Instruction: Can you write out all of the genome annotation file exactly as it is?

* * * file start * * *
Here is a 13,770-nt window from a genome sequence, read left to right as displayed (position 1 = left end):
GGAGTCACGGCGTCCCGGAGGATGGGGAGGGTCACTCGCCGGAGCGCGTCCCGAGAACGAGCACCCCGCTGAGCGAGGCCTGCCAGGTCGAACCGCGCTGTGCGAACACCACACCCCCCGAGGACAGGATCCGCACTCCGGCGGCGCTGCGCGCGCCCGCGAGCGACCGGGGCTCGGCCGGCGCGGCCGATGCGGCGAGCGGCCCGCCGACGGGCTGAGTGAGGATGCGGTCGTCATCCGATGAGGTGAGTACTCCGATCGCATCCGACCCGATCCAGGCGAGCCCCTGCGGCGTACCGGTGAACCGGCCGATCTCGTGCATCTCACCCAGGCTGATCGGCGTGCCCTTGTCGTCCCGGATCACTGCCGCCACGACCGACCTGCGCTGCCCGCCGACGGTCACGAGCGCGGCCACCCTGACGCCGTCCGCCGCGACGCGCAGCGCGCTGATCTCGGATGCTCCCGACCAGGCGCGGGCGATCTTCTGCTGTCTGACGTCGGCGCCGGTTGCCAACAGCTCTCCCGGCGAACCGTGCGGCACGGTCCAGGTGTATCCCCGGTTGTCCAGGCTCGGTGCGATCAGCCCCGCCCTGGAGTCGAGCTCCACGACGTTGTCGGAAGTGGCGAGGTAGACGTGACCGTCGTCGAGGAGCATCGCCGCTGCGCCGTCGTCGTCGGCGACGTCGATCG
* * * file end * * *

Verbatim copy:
Here is a 13,770-nt window from a genome sequence, read left to right as displayed (position 1 = left end):
GGAGTCACGGCGTCCCGGAGGATGGGGAGGGTCACTCGCCGGAGCGCGTCCCGAGAACGAGCACCCCGCTGAGCGAGGCCTGCCAGGTCGAACCGCGCTGTGCGAACACCACACCCCCCGAGGACAGGATCCGCACTCCGGCGGCGCTGCGCGCGCCCGCGAGCGACCGGGGCTCGGCCGGCGCGGCCGATGCGGCGAGCGGCCCGCCGACGGGCTGAGTGAGGATGCGGTCGTCATCCGATGAGGTGAGTACTCCGATCGCATCCGACCCGATCCAGGCGAGCCCCTGCGGCGTACCGGTGAACCGGCCGATCTCGTGCATCTCACCCAGGCTGATCGGCGTGCCCTTGTCGTCCCGGATCACTGCCGCCACGACCGACCTGCGCTGCCCGCCGACGGTCACGAGCGCGGCCACCCTGACGCCGTCCGCCGCGACGCGCAGCGCGCTGATCTCGGATGCTCCCGACCAGGCGCGGGCGATCTTCTGCTGTCTGACGTCGGCGCCGGTTGCCAACAGCTCTCCCGGCGAACCGTGCGGCACGGTCCAGGTGTATCCCCGGTTGTCCAGGCTCGGTGCGATCAGCCCCGCCCTGGAGTCGAGCTCCACGACGTTGTCGGAAGTGGCGAGGTAGACGTGACCGTCGTCGAGGAGCATCGCCGCTGCGCCGTCGTCGTCGGCGACGTCGATCG